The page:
How to Deal with Internal Stakeholders

The Web Strategist deals with many internal customers
A Web Strategist is an web decision maker, in context of this blog, they are often within large corporations. They have internal customers that range from marketing, product teams, product marketing, support, PR, advertising, IT, and a plethora of external vendors. For many web strategists’ much of your effort won’t be dealing with users or your web team of developers and designers but with internal stakeholders. I’ve seen a lot of this when I was corporate web manager, and I’d guess that over 50% of my time was spent dealing with requests, problems, prioritization of internal stakeholders. (I managed an enterprise intranet, extranet, and aligned a disparate enterprise intranet)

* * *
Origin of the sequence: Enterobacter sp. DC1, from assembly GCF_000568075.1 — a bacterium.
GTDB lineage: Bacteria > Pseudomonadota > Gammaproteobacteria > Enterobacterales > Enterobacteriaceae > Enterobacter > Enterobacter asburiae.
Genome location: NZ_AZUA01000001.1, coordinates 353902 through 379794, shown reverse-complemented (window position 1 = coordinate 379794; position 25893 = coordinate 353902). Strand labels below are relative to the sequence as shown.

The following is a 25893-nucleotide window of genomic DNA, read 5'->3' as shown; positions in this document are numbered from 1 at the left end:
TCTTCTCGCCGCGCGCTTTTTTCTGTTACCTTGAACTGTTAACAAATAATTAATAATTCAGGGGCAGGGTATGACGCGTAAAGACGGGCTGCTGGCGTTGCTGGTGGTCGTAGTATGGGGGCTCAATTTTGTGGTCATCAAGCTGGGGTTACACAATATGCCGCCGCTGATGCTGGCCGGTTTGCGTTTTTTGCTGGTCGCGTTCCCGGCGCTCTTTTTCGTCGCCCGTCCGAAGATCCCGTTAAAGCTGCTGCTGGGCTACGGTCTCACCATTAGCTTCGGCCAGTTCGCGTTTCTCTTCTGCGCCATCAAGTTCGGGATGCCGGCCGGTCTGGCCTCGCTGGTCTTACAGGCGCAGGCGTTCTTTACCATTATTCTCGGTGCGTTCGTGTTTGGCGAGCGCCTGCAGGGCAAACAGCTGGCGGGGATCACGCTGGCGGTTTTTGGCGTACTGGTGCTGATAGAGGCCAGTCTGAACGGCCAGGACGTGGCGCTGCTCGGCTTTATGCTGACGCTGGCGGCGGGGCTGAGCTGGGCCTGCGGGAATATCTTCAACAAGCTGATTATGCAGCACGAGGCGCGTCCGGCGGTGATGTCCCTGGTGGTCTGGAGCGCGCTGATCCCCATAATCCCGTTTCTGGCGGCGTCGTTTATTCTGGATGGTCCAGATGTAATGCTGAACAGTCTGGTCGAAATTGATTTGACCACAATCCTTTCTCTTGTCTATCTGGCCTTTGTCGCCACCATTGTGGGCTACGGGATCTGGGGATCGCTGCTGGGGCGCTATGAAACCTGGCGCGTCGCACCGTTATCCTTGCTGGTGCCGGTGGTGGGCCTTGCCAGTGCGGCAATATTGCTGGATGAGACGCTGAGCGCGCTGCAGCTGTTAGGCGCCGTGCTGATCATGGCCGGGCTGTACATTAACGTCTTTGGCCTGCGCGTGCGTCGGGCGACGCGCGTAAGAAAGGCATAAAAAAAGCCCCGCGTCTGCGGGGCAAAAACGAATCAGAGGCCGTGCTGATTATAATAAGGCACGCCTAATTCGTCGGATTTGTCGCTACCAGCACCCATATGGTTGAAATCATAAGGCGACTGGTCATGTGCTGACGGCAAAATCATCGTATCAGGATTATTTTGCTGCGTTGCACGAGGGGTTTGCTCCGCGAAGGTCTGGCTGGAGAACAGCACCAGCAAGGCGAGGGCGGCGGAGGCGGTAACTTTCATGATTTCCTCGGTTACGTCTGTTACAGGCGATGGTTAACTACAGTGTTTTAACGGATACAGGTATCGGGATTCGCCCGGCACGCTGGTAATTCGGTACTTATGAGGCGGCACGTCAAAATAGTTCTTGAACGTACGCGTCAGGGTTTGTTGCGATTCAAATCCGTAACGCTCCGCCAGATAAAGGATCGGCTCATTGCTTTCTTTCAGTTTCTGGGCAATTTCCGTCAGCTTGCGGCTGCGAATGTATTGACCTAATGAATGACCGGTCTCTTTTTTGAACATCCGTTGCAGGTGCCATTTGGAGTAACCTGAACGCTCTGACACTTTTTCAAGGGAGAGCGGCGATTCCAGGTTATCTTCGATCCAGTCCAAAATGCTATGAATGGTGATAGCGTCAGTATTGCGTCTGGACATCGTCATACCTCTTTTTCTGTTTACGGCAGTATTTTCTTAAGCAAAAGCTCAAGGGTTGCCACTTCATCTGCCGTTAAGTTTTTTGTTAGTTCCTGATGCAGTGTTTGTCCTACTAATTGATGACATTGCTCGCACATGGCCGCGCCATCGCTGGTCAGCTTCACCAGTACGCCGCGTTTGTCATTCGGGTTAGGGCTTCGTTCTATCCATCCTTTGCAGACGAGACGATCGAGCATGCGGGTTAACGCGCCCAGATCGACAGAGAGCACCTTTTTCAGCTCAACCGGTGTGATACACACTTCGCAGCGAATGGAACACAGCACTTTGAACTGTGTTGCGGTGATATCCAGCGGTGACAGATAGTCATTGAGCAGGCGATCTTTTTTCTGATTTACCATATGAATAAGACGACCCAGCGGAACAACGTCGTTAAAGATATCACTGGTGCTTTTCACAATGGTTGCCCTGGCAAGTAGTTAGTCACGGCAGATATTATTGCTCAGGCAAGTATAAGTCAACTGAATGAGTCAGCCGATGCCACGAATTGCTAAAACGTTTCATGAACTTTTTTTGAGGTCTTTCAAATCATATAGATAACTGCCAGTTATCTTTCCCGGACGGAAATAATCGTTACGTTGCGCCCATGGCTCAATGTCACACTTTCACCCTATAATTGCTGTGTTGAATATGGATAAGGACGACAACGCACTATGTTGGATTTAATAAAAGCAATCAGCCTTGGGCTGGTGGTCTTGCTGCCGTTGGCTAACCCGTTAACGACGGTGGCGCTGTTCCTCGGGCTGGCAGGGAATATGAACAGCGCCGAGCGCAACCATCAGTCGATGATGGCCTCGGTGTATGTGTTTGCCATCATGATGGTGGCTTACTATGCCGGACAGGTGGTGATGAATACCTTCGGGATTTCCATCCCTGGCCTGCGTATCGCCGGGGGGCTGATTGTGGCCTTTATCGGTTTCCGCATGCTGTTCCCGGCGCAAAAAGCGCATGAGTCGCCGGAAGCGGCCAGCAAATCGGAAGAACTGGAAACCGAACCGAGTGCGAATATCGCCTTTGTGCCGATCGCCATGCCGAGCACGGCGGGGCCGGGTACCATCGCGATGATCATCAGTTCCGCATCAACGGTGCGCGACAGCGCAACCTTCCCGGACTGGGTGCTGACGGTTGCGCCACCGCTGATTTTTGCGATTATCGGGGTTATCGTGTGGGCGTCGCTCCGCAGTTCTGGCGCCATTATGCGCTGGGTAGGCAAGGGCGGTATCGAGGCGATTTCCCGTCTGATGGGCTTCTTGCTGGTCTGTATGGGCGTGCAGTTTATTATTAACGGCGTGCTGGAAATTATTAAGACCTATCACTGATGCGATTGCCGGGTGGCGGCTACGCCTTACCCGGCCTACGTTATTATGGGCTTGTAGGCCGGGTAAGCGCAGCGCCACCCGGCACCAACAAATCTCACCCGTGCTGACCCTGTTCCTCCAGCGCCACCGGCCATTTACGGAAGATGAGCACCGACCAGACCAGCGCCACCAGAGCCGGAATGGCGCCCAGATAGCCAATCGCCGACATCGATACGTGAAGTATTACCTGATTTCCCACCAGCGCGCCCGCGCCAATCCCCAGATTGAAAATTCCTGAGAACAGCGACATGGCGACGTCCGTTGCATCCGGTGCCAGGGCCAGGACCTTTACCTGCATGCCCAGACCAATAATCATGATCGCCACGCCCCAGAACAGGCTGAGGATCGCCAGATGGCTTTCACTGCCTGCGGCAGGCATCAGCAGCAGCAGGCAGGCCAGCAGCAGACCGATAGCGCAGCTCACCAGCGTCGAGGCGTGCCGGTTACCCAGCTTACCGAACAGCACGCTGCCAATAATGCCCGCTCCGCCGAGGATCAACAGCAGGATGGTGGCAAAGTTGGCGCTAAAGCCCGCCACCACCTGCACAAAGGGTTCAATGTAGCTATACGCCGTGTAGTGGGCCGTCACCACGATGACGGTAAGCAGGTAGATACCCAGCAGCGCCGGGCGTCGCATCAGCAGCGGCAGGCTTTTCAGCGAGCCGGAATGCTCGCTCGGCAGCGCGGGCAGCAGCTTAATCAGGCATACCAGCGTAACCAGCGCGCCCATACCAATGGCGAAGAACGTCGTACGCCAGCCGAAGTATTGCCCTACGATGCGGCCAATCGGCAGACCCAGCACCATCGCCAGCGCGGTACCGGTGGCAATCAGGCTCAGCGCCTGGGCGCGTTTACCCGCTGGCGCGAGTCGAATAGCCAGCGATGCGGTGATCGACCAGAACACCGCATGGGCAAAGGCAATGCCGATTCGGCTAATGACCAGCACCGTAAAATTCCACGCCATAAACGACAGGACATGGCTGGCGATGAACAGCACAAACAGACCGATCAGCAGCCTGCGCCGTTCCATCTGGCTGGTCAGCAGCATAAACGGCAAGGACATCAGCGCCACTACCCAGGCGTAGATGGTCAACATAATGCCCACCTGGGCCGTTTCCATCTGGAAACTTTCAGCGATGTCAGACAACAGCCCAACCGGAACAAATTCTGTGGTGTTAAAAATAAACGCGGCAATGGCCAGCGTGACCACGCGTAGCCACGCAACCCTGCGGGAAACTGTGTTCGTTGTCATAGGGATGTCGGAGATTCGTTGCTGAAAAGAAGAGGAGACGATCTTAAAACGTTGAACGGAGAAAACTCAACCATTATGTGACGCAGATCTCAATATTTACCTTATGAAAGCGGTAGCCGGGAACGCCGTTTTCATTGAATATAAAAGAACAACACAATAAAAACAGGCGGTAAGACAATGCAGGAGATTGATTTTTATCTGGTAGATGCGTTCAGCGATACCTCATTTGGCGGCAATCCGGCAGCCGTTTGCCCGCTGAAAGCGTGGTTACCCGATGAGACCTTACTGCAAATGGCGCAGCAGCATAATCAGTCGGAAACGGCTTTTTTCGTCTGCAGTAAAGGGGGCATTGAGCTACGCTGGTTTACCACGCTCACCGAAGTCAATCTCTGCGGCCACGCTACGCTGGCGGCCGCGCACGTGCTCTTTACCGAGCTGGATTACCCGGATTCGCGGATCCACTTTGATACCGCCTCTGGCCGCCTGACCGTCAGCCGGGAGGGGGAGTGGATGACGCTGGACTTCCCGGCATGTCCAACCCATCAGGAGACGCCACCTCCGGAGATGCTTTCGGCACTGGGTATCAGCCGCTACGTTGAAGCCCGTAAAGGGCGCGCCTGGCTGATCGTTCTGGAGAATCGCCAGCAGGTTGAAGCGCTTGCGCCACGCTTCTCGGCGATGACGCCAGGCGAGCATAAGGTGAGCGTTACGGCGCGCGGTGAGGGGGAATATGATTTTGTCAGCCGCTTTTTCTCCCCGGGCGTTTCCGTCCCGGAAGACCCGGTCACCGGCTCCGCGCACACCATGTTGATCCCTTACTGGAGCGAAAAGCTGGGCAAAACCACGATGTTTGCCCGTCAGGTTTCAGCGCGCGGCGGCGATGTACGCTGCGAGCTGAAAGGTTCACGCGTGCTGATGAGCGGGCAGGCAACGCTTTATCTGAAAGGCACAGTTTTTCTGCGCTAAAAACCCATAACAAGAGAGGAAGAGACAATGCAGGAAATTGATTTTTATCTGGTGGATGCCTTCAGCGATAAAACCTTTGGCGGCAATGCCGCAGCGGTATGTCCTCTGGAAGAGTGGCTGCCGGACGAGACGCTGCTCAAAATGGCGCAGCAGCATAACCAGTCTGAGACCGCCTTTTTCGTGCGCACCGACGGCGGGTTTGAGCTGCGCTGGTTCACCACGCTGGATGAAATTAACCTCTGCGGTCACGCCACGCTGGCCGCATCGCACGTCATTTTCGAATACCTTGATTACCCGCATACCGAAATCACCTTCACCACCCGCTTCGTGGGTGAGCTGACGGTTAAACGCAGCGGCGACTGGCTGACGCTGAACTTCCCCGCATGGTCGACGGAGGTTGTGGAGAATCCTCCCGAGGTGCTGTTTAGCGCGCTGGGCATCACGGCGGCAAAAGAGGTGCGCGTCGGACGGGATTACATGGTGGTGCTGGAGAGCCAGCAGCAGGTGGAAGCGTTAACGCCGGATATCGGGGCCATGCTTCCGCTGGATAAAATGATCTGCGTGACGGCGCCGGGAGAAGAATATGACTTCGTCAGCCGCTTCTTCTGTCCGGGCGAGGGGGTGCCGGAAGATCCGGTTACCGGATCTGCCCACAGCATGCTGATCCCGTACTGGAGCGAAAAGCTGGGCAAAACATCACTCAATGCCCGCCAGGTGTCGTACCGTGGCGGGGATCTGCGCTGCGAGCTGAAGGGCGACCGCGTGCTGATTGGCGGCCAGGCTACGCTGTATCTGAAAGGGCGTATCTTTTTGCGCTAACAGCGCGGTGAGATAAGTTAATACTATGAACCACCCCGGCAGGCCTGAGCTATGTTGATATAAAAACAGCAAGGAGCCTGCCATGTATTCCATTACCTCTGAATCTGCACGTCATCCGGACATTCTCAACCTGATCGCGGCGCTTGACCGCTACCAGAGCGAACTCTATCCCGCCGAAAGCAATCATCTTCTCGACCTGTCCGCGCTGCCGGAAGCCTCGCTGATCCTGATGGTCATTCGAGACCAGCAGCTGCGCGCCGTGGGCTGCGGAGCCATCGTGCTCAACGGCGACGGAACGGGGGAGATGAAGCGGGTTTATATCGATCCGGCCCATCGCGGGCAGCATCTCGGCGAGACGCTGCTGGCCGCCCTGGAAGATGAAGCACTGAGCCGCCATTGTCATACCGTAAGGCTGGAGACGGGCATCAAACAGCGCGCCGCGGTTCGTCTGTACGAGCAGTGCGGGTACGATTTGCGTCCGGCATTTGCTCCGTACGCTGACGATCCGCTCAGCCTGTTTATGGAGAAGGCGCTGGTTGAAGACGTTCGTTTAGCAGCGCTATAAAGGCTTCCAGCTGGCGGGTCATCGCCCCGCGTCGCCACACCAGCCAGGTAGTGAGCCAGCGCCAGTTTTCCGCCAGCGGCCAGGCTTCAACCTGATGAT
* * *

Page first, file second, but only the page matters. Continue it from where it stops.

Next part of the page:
Your internal customer: the stakeholder
What’s a stakeholder? someone who stands to benefit or lose from your direct actions, as a result, they are your internal customers. Stakeholders can make your life heaven or hell, from their requests, or to they way they give feedback to your management chain.

Think of yourself as a chaperone
The way to manage stakeholders is to think of yourself as a chaperone, for your stakeholders, you oversee them, guide them, and direct them where they need to go. This is somewhat of a challenge, as if you’re overbearing and deny them their requests, they’ll escalate to their management (their parents), who will talk to your management (your parents), causing unnecessary headache. It can go the other way as well, if you bend to their will, they will dominate your time, and the user experience (your external customers) of the site could suffer if your put business needs first –rather than balancing the user with business needs.